I love Christmas and I appreciate the teachings of Christ, though nature is my higher power and I'm an American girl: it's only a real tree in my house for the holiday under which the presents are placed. But I am a Jew and I love the celebration of Passover, that of rejoicing the freedom of the slaves.

Thank you for reading. Peace out.

Tuesday, May 15, 2012

Zooming in on The Graduate

The Graduatei is a film I’ve watched more than a few of times. Directed by Mike Nichols, released in 1967, the original story is by Charles Webb. Mike Nichols won the Academy Award for Best Director though there were many major achievements in Hollywood cinema that yearii. In the Heat of the Night won best picture and one of its stars, Sidney L. Poitier, an African-American actor, also starred in two other major motion pictures, which was a breakthrough in itself. Other major films released that year include Barefoot in the Park, Bonnie and Clyde, Camelot, Casino Royale, Cool Hand Luke, Dr. Doolittle, The Dirty Dozen, Guess Who’s Coming to Dinner, Planet of the Apes, Thoroughly Modern Millie, To Sir with Love (the 2nd film that starred Poitier), and Valley of the Dolls, to name a fewiii. It was a good year for the movies.


The atmosphere in the United States at the time the film was released was unique. It was the “Summer of Love” in San Francisco, tens of thousands of Vietnam War protesters marched in Washington, D.C., and interracial marriage was decriminalized by the Supreme Court’s decision in the Loving vs. Virginia caseiv. The setting of this time period is not insignificant to my analysis of this film. It was a time when old molds were being broken. It was an exciting time and for women especially, a “brave new world,” or seemingly so. Women in this film hold a particular importance in relationship to the main character, Benjamin Braddock, The Graduate. Also playing a strong part in the struggles of this young adult is the desire for change from current norms. A new generation was rebelling against continuing standards set by the previous generation. Braddock played by Dustin Hoffman is a 20 year old who has just graduated from college and is flying home to southern California. The narrative in The Graduate is structured around Ben’s three key relationships and his struggle for independence. The first is Ben’s relationship to his home and his parents, the second is his affair with Mrs. Robinson, and the third is his love for Elaine Robinson, Mrs. Robinson's daughter. For those who are unfamiliar with the story, Mrs. Robinson is Ben’s father’s business partner’s wife, and Elaine’s mother. Out of the many editing techniques, Director Nichols employs, how the zoom technique is applied and used in combination with particular elements of the mis en scene reveal shifts in power and show critical moments in Ben’s personal development as he struggles to establish his independence and find his place in the world. Out of the myriad of these elements, I'd like to point to three aspects that are important to the advancement of the narrative and complement the expressive qualities of the zoom editing technique employed. These elements are water, species in captivity, and Ben’s athletic running ability: he was a track star in college.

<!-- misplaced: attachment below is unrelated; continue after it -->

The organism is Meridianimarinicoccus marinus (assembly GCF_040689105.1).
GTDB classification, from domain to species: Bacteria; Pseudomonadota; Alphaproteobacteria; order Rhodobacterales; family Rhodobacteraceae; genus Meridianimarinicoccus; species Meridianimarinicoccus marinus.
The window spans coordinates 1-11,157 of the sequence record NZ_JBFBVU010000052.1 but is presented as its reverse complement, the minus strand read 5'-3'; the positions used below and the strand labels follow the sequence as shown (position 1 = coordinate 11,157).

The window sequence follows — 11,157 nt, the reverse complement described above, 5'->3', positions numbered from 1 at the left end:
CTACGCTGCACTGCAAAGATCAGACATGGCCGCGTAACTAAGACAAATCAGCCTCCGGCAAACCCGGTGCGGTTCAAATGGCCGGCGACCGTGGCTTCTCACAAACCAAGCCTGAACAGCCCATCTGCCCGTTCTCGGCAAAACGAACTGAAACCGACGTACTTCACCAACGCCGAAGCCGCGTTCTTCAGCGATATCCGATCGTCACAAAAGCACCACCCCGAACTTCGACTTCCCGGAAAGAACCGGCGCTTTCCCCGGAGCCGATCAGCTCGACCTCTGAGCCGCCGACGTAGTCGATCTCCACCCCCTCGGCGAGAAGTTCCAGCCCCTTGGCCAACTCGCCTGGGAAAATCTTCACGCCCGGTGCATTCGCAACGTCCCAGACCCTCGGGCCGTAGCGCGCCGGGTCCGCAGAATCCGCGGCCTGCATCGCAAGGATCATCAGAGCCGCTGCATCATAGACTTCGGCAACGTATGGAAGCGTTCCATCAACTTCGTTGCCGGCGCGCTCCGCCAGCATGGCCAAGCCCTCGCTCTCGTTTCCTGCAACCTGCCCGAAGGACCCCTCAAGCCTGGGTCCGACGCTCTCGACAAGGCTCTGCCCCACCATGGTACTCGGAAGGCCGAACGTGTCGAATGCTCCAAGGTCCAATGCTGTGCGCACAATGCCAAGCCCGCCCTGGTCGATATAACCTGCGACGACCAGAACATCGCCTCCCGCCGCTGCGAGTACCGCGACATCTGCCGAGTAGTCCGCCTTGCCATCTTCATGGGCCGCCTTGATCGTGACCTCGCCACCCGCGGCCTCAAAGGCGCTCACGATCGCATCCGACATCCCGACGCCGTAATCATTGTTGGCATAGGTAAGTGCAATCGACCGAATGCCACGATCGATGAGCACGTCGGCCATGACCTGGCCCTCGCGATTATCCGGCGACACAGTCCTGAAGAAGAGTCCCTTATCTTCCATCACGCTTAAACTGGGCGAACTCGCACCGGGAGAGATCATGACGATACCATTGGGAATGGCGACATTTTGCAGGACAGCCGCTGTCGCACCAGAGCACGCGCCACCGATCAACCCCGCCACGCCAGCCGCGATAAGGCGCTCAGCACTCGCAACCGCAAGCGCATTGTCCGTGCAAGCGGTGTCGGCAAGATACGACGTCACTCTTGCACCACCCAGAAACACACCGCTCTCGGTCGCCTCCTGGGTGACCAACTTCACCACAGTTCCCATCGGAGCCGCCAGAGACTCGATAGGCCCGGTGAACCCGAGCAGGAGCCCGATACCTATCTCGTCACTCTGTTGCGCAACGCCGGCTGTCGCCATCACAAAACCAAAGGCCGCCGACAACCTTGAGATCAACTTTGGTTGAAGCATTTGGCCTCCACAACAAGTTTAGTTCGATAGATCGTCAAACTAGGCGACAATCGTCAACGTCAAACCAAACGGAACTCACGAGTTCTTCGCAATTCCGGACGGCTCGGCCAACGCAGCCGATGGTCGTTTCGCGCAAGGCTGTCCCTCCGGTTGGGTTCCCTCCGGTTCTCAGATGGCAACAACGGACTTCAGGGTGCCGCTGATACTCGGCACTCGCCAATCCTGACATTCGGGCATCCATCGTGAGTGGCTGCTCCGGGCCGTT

From the beginning, Nichols uses the zoom out as a perfect lead in to Ben’s return home from college and thereby introducing his struggle. The opening shot is a close-up on Ben’s head, his face, large, takes up the entire screen, he looks worried, pensive. The zoom out then shows that he’s just one of many sitting on a plane, the voice over of a crew member with information about the flight, makes him seem insignificant, powerless. At first, with the close-up he is the center of attention, then with the zoom out he appears small in relation to the world, and the sameness in relation to the other passengers is revealed. He is one of many; a college graduate, who has returned home to live with his parents, and he has no real plan for his future.
The elements of the zoom technique, the fact that the zoom magnifies and recedes are a perfect parallel, to Ben’s struggle. In combination with the close-up the zoom heightens the sense of Ben’s inertia in the beginning scenes. He doesn’t move and neither does the camera. It is only the mechanics of the lens only that makes him appear larger and closer or smaller and farther away.

In his room with the fish tank and by the swimming pool of his parent’s suburban home, we see a microcosm of Ben’s experience in relationship to his parents and home. The fish tank in Ben’s bedroom and the swimming pool in the next scenes function in combination with the zoom. They compound the sense we have of Ben’s emotional turmoil and his sense of helplessness, both exemplified by the water and enclosures that give a sense of entrapment. A striking close up of Ben’s face straight on with a fish tank clearly visible behind his head, has us face Ben’s alienation head on suggesting that he is “a fish out of water.” He has no idea why he has returned home and wants to hide in his room while his parents have a party welcoming him home as “the college graduate.”